Sep 29, 2011

The Amazing Race: Confucius Meets Twitter

The Amazing Race came back with yet another exciting season premier this weekend.  From the start we saw a lack of preparation by ‘the showgirls’ that almost landed them a trophy for the shortest lived contestants on The Amazing Race.  It all started when Kaylani didn’t secure her passport, dropping it at a gas station less than an hour after the race began.  Luckily, a passerby Tweeted that he had found a passport belonging to an Amazing Race contestant and got convinced by his followers to hand deliver it to LAX.  Strangely, this was a harbinger of the upcoming challenge in which contestants played a game of ‘telephone’ at the Taipei Confucius Temple where they had to listen to a recorded saying by Confucius and then repeat it precisely for their next clue.

Confucius said, “In all things success depends on previous preparation.  And without such previous preparation, there is sure to be failure.”

Even though Confucius spoke nearly 2,500 years ago, his words are as applicable in this digital century as they were when he first spoke them.

In this week’s episode, we saw firsthand what can happen if a team fails to prepare.  But for the kindness of strangers connected to Twitter, Kaylani and Lisa would have been sure to fail.  And therein lies the amazing facets we find in the season premier of The Amazing Race.  Every aspect of our life is interconnected through and into the digital world.  Every step we take online has some type of impact on our footprints in the real world.  With each step we must ask ourselves, “Are we preparing for future success when acting in the present moment?”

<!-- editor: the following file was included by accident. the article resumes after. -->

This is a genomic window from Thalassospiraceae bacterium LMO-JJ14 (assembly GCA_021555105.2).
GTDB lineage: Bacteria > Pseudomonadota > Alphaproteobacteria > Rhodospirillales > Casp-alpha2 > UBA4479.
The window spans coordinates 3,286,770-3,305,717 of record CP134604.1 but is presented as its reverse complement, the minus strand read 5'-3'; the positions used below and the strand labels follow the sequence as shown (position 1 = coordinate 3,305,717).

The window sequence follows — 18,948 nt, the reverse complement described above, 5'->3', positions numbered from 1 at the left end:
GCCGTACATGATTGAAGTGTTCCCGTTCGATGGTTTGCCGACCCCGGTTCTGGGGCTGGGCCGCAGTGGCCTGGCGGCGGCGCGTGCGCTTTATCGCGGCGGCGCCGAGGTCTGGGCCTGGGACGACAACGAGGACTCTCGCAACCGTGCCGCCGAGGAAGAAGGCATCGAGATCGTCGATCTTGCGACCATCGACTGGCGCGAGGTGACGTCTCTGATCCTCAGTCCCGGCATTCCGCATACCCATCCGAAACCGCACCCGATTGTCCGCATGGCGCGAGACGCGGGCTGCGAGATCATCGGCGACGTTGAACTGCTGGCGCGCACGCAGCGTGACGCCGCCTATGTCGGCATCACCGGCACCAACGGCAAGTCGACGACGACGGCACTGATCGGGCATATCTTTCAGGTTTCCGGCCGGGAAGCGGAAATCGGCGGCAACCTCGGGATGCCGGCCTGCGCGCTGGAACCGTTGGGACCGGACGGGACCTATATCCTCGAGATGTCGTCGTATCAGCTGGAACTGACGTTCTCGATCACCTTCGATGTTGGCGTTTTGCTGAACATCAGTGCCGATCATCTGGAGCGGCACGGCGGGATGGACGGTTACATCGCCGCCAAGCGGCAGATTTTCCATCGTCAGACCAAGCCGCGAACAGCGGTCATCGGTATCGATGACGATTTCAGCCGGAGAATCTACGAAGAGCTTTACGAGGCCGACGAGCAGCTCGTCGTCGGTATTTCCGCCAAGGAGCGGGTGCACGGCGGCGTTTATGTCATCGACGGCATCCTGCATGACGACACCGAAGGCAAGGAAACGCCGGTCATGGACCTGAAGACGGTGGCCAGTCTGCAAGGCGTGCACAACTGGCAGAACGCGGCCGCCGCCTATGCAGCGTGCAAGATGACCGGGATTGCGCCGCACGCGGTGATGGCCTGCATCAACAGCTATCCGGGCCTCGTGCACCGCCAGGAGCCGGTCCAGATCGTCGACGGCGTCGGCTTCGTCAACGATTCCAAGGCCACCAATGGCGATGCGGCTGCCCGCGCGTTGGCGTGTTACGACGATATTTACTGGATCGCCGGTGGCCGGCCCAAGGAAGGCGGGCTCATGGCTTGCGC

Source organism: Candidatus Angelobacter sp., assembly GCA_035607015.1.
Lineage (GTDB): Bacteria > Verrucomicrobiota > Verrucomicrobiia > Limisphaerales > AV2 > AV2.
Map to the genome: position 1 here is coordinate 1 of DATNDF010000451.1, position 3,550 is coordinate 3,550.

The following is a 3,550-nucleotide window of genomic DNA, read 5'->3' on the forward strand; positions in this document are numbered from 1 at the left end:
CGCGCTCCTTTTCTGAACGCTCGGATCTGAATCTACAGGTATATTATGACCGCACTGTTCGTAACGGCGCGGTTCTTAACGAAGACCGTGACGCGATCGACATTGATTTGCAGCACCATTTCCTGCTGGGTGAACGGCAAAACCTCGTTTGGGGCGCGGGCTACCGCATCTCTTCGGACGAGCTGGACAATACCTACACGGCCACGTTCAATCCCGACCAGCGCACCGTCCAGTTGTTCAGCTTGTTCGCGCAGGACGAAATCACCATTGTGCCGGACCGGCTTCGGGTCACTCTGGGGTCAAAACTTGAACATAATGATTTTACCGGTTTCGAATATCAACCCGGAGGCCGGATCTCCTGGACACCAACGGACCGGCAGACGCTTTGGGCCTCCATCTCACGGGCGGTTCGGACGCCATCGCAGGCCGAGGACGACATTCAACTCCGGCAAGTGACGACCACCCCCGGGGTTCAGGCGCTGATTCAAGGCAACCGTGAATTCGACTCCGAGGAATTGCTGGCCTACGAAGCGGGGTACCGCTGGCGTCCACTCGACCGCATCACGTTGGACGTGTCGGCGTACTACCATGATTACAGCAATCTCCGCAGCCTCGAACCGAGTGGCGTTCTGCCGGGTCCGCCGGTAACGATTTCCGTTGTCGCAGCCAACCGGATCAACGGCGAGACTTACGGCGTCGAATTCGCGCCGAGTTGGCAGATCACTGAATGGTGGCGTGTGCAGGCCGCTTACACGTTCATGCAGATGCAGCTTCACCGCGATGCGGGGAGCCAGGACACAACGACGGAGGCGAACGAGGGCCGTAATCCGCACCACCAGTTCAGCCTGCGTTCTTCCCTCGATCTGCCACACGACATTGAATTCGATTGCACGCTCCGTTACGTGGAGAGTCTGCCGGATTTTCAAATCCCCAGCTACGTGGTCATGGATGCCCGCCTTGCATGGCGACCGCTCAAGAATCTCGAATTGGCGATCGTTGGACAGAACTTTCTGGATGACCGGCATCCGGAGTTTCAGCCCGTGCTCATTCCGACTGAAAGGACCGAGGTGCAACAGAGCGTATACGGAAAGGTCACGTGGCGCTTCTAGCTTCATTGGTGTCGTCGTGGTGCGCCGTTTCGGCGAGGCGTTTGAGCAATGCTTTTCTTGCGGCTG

When you post a photo on Facebook, can it affect how a future employer might perceive you to be resulting in a lost job opportunity?  When you get a security update, do you hit Remind Me Later, leaving all your personal bank information at the mercy of a hacker?  When you sign into Facebook, Twitter, or Gmail, do you use the same password, setting yourself up for a major phishing attack?  When you register for a new site, do you skip the privacy set-up process, letting others you would never share with see all your personal thoughts.  When you store your private photos, do you put them in a folder clearly marked private, making them highly visible and desirable for others to open?